Corporate Governance Reform
One of the key areas of development in the Japanese equity market has been corporate governance reform under the leadership of Prime Minister Shinzo Abe. Since the introduction of the Stewardship Code (2014), Corporate Governance Code (2015) and the subsequent revisions to these in 2017 and 2018, there is no doubt that the reform is having an impact on Japanese companies. The recent evidence of improving corporate governance at Japanese companies includes:
- Distribution to shareholders (sum of dividends and share buybacks) set to double over the past five years to exceed JPY15tn (approx. USD 13.6bn) and break a record high in FYE March 2019 (+25%yoy).
- Seven consecutive years of decline in cross-shareholdings, at 9.5% (-0.6%yoy) in FYE March 2018.
- Increase in the number of outside directors: % companies with 2+ outside directors is now at 91.3% vs. 18.0% in 2013.
- Increase in the number of companies with nomination/compensation committees: 43.1% and 45.6%, respectively, in December 2018, up from 10.5% and 13.4% in July 2015.
Sources: Tokyo Stock Exchange, Nikkei and Nomura Institute of Capital Markets Research
That said, our recent discussions with global investors across countries/regions leads us to believe that a large number of them are still sitting on the sidelines to see if the governance reform will gain momentum from here. Many of these investors believe that the Japanese equity market is undervalued at the current valuation (trading at 13.0x P/E at the time of this writing on March 25, 2019. See Exhibit 1). However, they believe that more catalysts on the governance front will be key drivers to move the market higher. Some skeptics of the reform argue against any optimistic outlook, saying:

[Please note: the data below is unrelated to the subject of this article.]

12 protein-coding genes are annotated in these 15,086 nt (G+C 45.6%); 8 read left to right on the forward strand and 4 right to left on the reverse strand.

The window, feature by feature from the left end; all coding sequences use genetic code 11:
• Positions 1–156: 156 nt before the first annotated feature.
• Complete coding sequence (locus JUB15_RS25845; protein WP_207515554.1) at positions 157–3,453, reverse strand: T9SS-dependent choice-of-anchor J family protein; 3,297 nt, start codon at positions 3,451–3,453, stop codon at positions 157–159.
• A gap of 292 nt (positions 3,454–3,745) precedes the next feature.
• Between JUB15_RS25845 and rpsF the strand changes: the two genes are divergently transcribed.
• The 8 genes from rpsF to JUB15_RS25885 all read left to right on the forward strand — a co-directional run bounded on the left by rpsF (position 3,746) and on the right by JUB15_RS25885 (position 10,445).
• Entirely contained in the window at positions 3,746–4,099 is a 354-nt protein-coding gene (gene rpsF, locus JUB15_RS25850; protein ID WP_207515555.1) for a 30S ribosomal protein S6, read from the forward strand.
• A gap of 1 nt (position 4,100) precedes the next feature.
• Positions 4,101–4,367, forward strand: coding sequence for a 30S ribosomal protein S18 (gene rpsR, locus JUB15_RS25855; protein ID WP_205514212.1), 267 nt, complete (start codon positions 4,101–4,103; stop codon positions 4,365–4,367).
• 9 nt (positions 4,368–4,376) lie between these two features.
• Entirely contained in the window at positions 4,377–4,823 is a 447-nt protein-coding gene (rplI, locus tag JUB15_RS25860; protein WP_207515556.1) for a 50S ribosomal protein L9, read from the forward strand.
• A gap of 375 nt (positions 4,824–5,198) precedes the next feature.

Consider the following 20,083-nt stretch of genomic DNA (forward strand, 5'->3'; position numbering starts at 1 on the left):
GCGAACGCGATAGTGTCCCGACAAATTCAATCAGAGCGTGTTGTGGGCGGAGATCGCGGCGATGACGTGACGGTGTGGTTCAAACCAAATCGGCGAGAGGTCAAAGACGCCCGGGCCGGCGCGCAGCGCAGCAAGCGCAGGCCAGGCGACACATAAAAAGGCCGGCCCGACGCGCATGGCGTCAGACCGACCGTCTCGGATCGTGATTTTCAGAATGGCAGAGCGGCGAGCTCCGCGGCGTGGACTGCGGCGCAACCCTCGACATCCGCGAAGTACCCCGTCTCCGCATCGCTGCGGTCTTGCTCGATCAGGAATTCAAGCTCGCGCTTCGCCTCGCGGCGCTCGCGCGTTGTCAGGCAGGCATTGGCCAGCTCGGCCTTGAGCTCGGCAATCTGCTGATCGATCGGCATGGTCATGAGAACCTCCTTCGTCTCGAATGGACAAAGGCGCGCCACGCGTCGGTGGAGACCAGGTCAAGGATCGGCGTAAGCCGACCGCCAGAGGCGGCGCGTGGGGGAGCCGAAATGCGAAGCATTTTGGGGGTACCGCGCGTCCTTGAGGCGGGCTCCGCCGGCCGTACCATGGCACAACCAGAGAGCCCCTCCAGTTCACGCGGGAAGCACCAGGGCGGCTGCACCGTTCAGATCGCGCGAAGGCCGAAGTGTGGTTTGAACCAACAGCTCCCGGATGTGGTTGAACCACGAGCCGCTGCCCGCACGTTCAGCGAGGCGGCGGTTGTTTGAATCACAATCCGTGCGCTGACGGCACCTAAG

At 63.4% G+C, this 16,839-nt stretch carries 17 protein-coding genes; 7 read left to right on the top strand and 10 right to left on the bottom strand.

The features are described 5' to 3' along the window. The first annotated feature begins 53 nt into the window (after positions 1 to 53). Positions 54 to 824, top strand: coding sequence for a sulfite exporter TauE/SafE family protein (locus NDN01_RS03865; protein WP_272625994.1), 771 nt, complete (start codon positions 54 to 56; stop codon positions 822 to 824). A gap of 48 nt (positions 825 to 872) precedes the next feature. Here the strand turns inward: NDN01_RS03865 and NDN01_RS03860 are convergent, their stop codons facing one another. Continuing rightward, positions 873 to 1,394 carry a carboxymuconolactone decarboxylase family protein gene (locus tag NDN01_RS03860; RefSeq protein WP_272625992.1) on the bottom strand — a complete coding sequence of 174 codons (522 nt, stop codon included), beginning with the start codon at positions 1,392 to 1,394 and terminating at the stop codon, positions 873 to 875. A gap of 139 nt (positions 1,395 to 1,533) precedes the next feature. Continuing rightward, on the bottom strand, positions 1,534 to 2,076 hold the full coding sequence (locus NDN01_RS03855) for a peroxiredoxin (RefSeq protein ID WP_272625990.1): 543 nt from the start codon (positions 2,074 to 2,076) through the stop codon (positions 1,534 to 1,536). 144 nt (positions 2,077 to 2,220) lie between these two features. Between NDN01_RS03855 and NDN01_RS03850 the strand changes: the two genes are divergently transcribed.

- How do you enforce corporate governance & stewardship codes, when they are not hard law?
- The pace of the reform appears to be slower than expected.
Exhibit 1: TOPIX P/E vs. Historical range
Source: Factset as of end-February 2019
While there is some truth in these comments, we think that they implicitly assume there are no other factors at play in improving corporate governance. On the other hand, we think that the ongoing governance reform is laying the groundwork for shareholder activists to unlock and create value for companies. In other words, we believe the emergence of activism will play a key role in putting more pressure on companies, shaping the future of corporate governance practices in the years ahead.
Growth in Activist Hedge Fund AUM
If we take a step back and look at the assets tied with shareholder activists globally, we can see that there is a growing amount of assets managed by activists over the years (See Exhibit 2).
Exhibit 2: Total activist hedge fund AUM (USDbn)
Source: JP Morgan, HFR Industry Reports © HFR, Inc.